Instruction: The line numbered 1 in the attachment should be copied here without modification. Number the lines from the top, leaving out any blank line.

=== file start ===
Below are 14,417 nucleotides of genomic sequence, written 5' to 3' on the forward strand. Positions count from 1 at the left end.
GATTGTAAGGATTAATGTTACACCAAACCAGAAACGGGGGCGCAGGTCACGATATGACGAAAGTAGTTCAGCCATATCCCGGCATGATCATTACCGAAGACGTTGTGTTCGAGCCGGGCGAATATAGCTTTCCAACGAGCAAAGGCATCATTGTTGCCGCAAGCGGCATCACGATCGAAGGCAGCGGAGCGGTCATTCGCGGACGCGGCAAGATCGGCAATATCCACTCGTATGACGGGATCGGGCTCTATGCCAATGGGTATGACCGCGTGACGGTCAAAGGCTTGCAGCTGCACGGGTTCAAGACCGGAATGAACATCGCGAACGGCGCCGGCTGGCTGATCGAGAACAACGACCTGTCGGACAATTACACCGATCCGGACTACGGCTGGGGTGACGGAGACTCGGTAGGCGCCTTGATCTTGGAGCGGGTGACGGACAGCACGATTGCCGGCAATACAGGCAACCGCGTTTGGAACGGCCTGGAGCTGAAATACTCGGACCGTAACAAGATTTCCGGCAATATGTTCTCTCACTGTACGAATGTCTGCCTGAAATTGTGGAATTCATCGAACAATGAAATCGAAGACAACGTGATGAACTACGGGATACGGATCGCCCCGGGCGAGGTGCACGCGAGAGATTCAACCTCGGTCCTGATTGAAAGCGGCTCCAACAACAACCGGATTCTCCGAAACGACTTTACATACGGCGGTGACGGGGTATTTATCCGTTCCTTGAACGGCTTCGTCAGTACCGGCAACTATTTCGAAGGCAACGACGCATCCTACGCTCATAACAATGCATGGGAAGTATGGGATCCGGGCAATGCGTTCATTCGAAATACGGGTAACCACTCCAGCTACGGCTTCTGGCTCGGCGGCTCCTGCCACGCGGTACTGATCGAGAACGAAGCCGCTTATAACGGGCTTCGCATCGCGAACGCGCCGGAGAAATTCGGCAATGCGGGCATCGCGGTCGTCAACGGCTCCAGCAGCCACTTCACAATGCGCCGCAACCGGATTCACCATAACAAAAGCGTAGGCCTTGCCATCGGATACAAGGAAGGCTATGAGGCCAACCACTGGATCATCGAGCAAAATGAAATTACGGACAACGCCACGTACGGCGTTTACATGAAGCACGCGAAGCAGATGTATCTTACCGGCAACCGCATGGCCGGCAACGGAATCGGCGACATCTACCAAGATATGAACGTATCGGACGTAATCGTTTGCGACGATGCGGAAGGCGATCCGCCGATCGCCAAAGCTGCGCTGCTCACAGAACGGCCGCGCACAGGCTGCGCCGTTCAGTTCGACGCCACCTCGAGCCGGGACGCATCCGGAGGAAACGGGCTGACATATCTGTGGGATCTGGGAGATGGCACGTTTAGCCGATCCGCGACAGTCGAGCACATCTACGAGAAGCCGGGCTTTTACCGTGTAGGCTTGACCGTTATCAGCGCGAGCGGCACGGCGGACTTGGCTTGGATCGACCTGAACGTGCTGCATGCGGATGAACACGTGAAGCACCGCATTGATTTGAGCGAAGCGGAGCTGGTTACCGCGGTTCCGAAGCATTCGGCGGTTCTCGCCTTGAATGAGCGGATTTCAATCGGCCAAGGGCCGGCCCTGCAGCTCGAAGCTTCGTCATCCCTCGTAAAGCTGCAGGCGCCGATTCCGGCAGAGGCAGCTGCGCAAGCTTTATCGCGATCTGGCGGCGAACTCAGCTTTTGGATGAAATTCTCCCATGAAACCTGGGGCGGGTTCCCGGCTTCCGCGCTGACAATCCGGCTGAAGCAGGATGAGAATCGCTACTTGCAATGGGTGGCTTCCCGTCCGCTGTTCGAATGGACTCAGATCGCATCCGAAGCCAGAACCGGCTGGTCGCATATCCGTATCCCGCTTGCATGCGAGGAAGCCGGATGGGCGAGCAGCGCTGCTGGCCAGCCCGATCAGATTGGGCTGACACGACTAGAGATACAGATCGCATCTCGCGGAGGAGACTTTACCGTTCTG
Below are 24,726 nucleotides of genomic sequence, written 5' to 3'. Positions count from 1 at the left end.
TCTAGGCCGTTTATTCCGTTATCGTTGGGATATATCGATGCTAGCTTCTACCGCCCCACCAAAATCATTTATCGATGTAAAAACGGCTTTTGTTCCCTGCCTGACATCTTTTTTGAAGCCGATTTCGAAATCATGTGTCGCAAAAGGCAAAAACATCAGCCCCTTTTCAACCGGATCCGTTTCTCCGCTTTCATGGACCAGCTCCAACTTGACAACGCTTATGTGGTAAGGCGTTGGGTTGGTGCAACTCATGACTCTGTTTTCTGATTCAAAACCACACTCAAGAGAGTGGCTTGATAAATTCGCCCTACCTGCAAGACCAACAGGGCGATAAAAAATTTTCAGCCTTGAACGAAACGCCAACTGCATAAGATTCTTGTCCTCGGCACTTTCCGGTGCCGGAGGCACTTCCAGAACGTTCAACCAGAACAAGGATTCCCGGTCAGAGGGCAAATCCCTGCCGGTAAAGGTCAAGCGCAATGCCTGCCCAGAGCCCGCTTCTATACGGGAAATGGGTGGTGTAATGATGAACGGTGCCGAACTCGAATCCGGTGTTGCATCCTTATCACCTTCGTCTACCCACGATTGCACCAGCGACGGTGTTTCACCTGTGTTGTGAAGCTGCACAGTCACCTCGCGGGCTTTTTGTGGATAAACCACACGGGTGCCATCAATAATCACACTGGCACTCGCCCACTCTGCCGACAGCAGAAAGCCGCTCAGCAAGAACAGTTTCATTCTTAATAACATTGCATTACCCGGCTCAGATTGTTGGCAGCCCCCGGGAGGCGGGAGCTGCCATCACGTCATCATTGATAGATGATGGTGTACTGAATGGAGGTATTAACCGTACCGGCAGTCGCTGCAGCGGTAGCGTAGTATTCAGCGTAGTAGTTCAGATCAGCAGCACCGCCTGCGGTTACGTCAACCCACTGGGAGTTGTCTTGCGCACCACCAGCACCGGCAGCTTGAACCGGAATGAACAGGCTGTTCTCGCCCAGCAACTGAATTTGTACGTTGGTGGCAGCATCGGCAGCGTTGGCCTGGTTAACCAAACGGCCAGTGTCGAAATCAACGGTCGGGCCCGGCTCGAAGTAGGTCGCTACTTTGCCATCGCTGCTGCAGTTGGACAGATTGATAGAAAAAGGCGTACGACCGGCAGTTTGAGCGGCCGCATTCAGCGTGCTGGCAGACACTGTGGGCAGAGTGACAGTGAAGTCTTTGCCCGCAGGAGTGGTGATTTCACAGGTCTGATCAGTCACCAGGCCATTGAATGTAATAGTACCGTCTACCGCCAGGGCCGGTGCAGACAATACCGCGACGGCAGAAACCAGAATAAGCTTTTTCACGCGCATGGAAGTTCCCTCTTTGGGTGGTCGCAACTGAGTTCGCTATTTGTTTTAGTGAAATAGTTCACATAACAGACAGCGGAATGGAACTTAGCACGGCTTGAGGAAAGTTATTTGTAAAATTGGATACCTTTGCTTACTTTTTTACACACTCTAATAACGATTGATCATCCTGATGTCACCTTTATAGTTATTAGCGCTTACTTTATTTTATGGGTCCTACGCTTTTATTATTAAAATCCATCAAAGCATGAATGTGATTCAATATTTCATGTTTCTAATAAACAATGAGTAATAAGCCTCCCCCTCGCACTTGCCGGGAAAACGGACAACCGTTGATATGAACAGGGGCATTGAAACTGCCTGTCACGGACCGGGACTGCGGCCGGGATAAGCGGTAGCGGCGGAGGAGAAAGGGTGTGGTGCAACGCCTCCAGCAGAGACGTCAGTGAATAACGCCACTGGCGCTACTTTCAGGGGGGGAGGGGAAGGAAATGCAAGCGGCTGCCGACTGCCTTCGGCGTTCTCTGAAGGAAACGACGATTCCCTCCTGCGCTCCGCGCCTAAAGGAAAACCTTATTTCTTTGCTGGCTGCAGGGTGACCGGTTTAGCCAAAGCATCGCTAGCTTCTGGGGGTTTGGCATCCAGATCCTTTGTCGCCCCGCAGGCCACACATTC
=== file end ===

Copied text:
Below are 14,417 nucleotides of genomic sequence, written 5' to 3' on the forward strand. Positions count from 1 at the left end.